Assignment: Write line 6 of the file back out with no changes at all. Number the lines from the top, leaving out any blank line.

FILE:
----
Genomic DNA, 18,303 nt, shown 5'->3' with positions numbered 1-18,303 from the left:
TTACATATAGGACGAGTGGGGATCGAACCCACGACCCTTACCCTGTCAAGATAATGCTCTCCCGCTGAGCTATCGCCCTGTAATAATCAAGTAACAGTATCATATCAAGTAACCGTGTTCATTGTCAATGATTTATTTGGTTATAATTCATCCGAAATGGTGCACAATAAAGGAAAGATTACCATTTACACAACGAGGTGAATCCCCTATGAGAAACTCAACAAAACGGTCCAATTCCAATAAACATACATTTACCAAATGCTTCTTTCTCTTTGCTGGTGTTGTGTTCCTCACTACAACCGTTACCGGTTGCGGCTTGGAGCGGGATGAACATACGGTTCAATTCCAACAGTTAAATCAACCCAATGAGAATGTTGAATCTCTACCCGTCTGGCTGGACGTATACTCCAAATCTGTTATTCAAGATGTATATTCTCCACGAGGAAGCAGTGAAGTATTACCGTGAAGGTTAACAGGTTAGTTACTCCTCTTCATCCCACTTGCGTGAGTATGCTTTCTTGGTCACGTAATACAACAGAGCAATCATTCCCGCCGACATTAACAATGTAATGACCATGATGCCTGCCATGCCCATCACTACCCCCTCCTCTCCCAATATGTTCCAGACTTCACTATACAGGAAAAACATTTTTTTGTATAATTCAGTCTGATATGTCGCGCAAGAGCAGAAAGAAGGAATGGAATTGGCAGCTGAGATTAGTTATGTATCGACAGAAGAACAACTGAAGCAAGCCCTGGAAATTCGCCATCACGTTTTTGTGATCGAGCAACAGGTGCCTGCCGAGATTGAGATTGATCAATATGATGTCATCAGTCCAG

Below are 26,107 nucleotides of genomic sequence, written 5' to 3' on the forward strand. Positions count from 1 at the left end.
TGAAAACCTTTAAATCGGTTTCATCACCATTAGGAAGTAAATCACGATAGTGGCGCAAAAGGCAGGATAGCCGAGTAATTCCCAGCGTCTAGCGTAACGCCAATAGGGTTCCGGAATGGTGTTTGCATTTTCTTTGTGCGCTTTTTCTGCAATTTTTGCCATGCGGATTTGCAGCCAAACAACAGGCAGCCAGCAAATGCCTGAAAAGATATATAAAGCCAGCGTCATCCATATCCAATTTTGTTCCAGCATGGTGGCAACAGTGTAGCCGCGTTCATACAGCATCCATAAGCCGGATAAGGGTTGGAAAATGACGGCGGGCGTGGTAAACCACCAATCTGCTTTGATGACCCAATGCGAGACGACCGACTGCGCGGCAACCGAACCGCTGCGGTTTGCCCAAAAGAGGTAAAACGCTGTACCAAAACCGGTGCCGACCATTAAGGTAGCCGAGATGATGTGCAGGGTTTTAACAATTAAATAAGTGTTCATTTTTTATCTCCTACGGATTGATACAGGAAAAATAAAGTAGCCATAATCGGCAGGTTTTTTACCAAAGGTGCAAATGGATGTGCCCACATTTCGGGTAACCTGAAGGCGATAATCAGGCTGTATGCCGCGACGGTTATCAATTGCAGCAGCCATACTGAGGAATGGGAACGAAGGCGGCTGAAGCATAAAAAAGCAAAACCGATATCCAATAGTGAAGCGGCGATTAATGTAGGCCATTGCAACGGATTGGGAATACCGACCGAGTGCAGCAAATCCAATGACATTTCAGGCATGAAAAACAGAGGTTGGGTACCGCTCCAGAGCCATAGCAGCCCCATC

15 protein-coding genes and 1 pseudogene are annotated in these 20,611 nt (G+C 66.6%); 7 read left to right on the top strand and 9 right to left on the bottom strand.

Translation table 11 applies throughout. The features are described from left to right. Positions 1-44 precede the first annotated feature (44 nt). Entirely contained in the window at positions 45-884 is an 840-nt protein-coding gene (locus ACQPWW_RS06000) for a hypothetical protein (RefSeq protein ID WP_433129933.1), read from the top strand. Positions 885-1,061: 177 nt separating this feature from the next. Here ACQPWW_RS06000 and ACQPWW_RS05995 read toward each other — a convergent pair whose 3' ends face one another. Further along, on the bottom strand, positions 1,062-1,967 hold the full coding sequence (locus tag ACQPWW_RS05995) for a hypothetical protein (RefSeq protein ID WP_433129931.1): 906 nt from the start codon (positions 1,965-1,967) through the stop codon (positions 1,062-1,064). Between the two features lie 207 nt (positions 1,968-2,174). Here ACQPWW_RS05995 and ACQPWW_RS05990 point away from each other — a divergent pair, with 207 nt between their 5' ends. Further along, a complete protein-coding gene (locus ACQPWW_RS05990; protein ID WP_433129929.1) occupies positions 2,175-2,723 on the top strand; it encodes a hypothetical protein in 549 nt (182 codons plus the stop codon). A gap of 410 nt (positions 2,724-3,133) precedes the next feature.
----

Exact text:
Translation table 11 applies throughout. The features are described from left to right. Positions 1-44 precede the first annotated feature (44 nt). Entirely contained in the window at positions 45-884 is an 840-nt protein-coding gene (locus ACQPWW_RS06000) for a hypothetical protein (RefSeq protein ID WP_433129933.1), read from the top strand. Positions 885-1,061: 177 nt separating this feature from the next. Here ACQPWW_RS06000 and ACQPWW_RS05995 read toward each other — a convergent pair whose 3' ends face one another. Further along, on the bottom strand, positions 1,062-1,967 hold the full coding sequence (locus tag ACQPWW_RS05995) for a hypothetical protein (RefSeq protein ID WP_433129931.1): 906 nt from the start codon (positions 1,965-1,967) through the stop codon (positions 1,062-1,064). Between the two features lie 207 nt (positions 1,968-2,174). Here ACQPWW_RS05995 and ACQPWW_RS05990 point away from each other — a divergent pair, with 207 nt between their 5' ends. Further along, a complete protein-coding gene (locus ACQPWW_RS05990; protein ID WP_433129929.1) occupies positions 2,175-2,723 on the top strand; it encodes a hypothetical protein in 549 nt (182 codons plus the stop codon). A gap of 410 nt (positions 2,724-3,133) precedes the next feature.